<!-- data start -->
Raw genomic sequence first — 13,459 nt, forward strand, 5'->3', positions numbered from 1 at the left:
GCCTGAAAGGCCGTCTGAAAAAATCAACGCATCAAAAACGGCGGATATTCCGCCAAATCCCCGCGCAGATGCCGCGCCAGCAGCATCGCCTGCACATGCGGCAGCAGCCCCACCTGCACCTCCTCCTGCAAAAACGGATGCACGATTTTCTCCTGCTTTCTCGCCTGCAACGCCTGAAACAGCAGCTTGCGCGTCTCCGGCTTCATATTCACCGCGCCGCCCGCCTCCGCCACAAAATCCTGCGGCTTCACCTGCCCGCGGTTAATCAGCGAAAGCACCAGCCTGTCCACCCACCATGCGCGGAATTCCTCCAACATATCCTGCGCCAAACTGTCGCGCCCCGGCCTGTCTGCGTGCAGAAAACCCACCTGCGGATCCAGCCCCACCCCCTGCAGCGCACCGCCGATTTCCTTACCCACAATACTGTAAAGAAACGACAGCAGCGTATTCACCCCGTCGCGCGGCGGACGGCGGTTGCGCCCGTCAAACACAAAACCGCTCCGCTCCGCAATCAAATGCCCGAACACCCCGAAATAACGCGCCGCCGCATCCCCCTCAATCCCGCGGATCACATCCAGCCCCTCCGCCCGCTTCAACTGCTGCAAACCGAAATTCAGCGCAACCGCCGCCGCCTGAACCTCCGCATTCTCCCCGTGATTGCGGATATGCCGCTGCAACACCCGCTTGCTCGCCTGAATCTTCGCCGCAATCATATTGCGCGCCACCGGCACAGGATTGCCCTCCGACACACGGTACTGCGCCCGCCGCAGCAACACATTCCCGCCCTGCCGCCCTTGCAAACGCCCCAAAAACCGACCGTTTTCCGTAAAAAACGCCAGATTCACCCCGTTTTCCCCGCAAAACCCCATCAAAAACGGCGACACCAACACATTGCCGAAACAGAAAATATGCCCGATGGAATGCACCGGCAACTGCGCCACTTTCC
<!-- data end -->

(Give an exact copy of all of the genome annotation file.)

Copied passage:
Raw genomic sequence first — 13,459 nt, forward strand, 5'->3', positions numbered from 1 at the left:
GCCTGAAAGGCCGTCTGAAAAAATCAACGCATCAAAAACGGCGGATATTCCGCCAAATCCCCGCGCAGATGCCGCGCCAGCAGCATCGCCTGCACATGCGGCAGCAGCCCCACCTGCACCTCCTCCTGCAAAAACGGATGCACGATTTTCTCCTGCTTTCTCGCCTGCAACGCCTGAAACAGCAGCTTGCGCGTCTCCGGCTTCATATTCACCGCGCCGCCCGCCTCCGCCACAAAATCCTGCGGCTTCACCTGCCCGCGGTTAATCAGCGAAAGCACCAGCCTGTCCACCCACCATGCGCGGAATTCCTCCAACATATCCTGCGCCAAACTGTCGCGCCCCGGCCTGTCTGCGTGCAGAAAACCCACCTGCGGATCCAGCCCCACCCCCTGCAGCGCACCGCCGATTTCCTTACCCACAATACTGTAAAGAAACGACAGCAGCGTATTCACCCCGTCGCGCGGCGGACGGCGGTTGCGCCCGTCAAACACAAAACCGCTCCGCTCCGCAATCAAATGCCCGAACACCCCGAAATAACGCGCCGCCGCATCCCCCTCAATCCCGCGGATCACATCCAGCCCCTCCGCCCGCTTCAACTGCTGCAAACCGAAATTCAGCGCAACCGCCGCCGCCTGAACCTCCGCATTCTCCCCGTGATTGCGGATATGCCGCTGCAACACCCGCTTGCTCGCCTGAATCTTCGCCGCAATCATATTGCGCGCCACCGGCACAGGATTGCCCTCCGACACACGGTACTGCGCCCGCCGCAGCAACACATTCCCGCCCTGCCGCCCTTGCAAACGCCCCAAAAACCGACCGTTTTCCGTAAAAAACGCCAGATTCACCCCGTTTTCCCCGCAAAACCCCATCAAAAACGGCGACACCAACACATTGCCGAAACAGAAAATATGCCCGATGGAATGCACCGGCAACTGCGCCACTTTCC